“Information sharing from those in command, is essential. We were focused on running the logistics and this was crucial in allaying children’s fears. An organized classroom with a structure and a system, boosts kid’s confidence. The kids have to feel that somebody has their back. During a lockdown we are focused inwards on the event. For outside and parent information it would be far more sensible for every school to have a communications exec. who is not on campus and who could communicate with other schools, parents and the media. Getting accurate and timely information is the job of the school principal, but sharing the information is the job of a PR person and every school should assign someone who could be called on at a time like this. We now have one.

“There were incidents of parents demanding the attention of the police whose attention should have been entirely focused on checking the facility. Some parents called the school phone repeatedly and blocked the phone lines. It’s essential for adults to respect the school’s procedure and keep the intensity and hysteria out of the way. Parents have every right to see their child after such an event, but in this most students were able to deal with the situation without having to recover at home. Should parents take their child home after a lockdown? If a parent feels their child is a nervous wreck, then it makes sense.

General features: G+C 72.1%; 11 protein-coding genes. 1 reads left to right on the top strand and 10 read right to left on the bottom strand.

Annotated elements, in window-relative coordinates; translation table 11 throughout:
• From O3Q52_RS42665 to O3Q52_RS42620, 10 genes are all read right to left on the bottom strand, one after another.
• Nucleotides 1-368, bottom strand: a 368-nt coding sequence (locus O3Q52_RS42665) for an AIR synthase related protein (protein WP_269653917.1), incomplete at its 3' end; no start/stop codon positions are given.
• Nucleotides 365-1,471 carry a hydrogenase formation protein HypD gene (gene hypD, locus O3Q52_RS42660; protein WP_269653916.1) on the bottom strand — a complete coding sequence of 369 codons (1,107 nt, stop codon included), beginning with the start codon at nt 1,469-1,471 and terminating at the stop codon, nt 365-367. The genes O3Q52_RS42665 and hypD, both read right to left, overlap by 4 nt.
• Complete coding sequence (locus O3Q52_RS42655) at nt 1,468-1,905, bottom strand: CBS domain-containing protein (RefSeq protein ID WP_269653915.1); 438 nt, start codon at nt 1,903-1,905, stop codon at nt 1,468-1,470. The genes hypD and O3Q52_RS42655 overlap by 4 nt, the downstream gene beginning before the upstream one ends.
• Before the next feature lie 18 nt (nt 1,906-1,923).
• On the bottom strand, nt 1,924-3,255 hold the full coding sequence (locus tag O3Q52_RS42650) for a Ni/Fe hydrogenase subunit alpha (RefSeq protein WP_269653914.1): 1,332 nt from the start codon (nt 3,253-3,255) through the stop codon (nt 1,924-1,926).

“Parents have a deep desire to protect their children, but parents need to understand that it doesn’t help if they are looking out for the interest of their child as an isolated goal. They have to trust the school to act in the very best interests of every single person. During an event like this, parents forget to trust and this, combined with the diversity of the parents, lead to more emotional drama that we felt was in the best interests of those involved.

“We also called a school wide assembly straight afterwards and gave credit to the students on how well they behaved and how well they performed. They needed to hear that we have a safe campus and it remains safe, they needed closure; the event was over. It was incredible, but few children went home when classes resumed.
“Emek has a policy of no cellphones on campus. I can’t imagine how a school, which allows kids to have phones, would have dealt with the nightmare of fearsome texts being sent during a lockdown. Cellphones are becoming more and more common and parents have the right to rely on them and they are a great tool, but at the same time they can create problems.

“You practice, you practice, you practice, but nothing really prepares you for the real deal and what we went through has enabled us to get a greater sense of what needs to happen. Some changes will be minor, some more substantial. Practice often and practice early. Practice sets you up to know the systems. Every school needs a lockdown procedure and they need to rehearse it. This is not a financial consideration, it’s sound judgement.